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The Wells of Heswall by Jenny McRonald                    
  
Over the years there has been much debate as to the origins of the name Heswall.  Many
suggestions have been made and Heswall has had different names in the past. However, whatever
the reason for the name, we do know that Heswall or Eswelle has had many wells.  Our native
sandstone is soft and easy to fracture to make wells.  The village had very little running water and
the wells which were recorded were all near clusters of farms and cottages.  Of the many wells that
existed in the area, few can be seen today but they were good sources of water in their time for
men and beasts alike.

The site of Penns or
Prense Well can be found in Telegraph Road  under the railings round the tree
outside the block of shops that includes Linghams.  The cottages, which once stood where the shops
are now, shared the same name.  It seems to be one of the main wells for the top village; one
wonders how far people travelled for their water.

Pipers Well  at the end of Pipers Lane, to which it gave its name, was, according to an article in the
Cheshire Sheaf of 1935, situated in a spot a little to the SW of the Dungeons and about midway
between Pipers  Lane and the footpath leading from Oldfield to Thurstaston.

Wallrake or Hessle Well still has a plaque on the site of this well which can still be seen in the
Wallrake in the wall of Hesslewell House, commemorating the closure of the well in 1891.  In the dry
season there were 15 steps down to the water level.  W H Edwards, who wrote much about Heswall
in the early 20th century, said that at certain times in the year water overflowed from the well and
streamed ran down to the then Village square, where The Wallrake meets Station Road, making a
fine pool for ducks and children to dabble in. Horses, after a days work in the fields, were sent to this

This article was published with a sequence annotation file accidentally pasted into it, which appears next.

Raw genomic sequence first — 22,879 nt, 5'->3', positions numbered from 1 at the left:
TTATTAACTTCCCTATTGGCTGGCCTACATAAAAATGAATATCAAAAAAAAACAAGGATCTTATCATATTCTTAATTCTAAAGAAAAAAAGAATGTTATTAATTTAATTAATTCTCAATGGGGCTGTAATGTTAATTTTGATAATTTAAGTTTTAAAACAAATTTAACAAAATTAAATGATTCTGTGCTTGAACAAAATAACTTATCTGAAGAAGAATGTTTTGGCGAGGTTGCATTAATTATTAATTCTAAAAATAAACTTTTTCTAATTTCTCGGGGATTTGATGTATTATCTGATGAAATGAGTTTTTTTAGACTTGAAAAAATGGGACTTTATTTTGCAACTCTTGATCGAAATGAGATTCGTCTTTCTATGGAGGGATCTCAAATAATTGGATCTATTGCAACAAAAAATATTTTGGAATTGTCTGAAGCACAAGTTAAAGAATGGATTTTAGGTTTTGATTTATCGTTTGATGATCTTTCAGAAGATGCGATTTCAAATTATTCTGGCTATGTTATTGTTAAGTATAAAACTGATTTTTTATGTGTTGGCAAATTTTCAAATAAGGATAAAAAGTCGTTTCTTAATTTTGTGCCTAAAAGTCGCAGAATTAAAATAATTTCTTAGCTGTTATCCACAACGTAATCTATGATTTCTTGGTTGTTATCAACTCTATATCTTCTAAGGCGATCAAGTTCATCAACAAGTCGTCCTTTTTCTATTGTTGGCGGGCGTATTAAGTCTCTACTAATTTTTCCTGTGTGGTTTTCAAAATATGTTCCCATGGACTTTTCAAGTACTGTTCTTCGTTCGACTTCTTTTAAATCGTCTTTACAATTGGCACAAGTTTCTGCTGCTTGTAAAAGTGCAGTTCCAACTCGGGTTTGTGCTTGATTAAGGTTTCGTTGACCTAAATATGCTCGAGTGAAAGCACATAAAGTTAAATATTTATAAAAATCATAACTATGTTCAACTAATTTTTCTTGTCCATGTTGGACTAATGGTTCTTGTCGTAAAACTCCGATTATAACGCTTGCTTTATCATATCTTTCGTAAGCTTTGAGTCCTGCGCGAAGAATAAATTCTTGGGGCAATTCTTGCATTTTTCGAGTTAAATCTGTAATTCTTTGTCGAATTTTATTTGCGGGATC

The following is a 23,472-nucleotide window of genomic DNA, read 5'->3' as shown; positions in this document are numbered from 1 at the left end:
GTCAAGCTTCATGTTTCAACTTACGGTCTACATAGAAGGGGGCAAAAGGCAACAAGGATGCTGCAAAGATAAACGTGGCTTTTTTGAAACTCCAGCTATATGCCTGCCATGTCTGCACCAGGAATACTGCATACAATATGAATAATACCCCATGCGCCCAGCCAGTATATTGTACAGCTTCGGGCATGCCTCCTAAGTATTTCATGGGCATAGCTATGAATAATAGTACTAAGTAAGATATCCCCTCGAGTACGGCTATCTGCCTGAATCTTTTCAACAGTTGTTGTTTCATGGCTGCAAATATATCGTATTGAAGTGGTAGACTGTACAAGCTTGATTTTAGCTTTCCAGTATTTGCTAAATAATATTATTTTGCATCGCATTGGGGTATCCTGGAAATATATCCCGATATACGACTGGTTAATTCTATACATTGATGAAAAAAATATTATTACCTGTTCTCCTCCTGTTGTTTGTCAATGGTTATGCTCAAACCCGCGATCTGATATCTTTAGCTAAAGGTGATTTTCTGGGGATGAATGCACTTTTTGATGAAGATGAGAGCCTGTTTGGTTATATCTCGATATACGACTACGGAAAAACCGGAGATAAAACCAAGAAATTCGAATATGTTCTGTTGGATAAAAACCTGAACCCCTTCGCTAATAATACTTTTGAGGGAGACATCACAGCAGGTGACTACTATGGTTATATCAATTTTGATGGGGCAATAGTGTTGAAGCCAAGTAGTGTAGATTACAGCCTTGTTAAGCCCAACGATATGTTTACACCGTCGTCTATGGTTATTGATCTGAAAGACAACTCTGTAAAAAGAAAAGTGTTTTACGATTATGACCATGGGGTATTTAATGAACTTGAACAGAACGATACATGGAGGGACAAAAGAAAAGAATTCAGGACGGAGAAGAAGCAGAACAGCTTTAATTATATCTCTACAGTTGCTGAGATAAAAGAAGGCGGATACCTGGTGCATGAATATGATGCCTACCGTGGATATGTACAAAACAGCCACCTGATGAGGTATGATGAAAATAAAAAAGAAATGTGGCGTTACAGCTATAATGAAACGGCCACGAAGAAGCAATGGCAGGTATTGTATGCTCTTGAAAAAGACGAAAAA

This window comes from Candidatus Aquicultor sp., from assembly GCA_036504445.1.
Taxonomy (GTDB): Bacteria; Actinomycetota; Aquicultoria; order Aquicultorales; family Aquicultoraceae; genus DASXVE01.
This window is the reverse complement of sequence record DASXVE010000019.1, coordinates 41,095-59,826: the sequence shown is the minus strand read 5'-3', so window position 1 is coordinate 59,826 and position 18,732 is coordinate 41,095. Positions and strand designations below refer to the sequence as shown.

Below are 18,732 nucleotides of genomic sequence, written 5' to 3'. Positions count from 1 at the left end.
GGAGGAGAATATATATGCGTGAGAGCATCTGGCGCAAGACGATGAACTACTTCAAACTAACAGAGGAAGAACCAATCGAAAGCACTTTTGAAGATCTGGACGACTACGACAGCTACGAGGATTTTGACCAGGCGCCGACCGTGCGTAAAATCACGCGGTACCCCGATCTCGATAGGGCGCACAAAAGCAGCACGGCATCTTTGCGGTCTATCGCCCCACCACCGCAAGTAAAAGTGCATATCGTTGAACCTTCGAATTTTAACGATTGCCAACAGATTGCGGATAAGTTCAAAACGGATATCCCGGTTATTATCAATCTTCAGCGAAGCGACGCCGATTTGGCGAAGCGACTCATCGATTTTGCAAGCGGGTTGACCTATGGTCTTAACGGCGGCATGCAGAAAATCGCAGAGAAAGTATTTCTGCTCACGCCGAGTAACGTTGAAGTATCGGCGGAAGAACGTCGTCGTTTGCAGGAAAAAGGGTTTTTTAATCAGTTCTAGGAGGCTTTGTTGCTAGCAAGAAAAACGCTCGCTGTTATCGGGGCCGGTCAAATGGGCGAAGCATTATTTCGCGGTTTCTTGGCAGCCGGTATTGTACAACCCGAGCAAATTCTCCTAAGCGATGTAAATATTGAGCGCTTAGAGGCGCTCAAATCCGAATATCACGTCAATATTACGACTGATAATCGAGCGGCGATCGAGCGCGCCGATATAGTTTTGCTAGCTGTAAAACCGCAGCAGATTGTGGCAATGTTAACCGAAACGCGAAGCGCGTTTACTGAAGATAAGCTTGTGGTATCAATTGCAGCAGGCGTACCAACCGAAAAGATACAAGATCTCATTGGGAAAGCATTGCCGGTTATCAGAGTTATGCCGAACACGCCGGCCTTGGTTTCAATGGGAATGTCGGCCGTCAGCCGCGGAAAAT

well from farms in the village on their own and would always return home still alone for their nightly
feed.

The
Pin Well in Gayton is situated on the ancient route from Chester and Parkgate linking the
riverside settlements.  Walking past the cobblestones on Gayton Farm Road this well can be found
between there and an entrance to the Golf Course.  It was nicknamed the Pin Well as it was said
that you could make a wish while dropping a pin in the well.  King William’s horses are said to have
drunk from this well on his visit to Gayton Hall.

Lightfoot Well known as Lightfoots Well, after  the farmer who lived nearby in Quarry Road East, is
on the short footpath that leads from Grange Road to Irby Road about halfway along on the right
approaching from Grange Road.  There were only a few farms and cottages in this area along with
the Grange, now Grange Nursing home and Highgate, another large house which stood where
Highgate Close now is.  Another well nearby is indicated on the map of 1912 off Irby road where
Quarry Close now stands.

Rosebank Well was to be found in School Hill on the site of a house called Rosebank, later named
the Hermitage.

Bank House Well another well indicated on the 1912 Ordnance Survey map, is in Thurstaston Road
on the site of the then Bank House.  Later this became Broomlands school which I attended.  The
main part of the house was demolished and the houses built on the site are still known as
Broomlands.  As with most wells it will have long been capped.

Far Well was situated in Well Lane, presumably giving the Lane its name, and was in the grounds of
the now Well House.
Information taken from the Heswall Society.  Please visit their website for further information.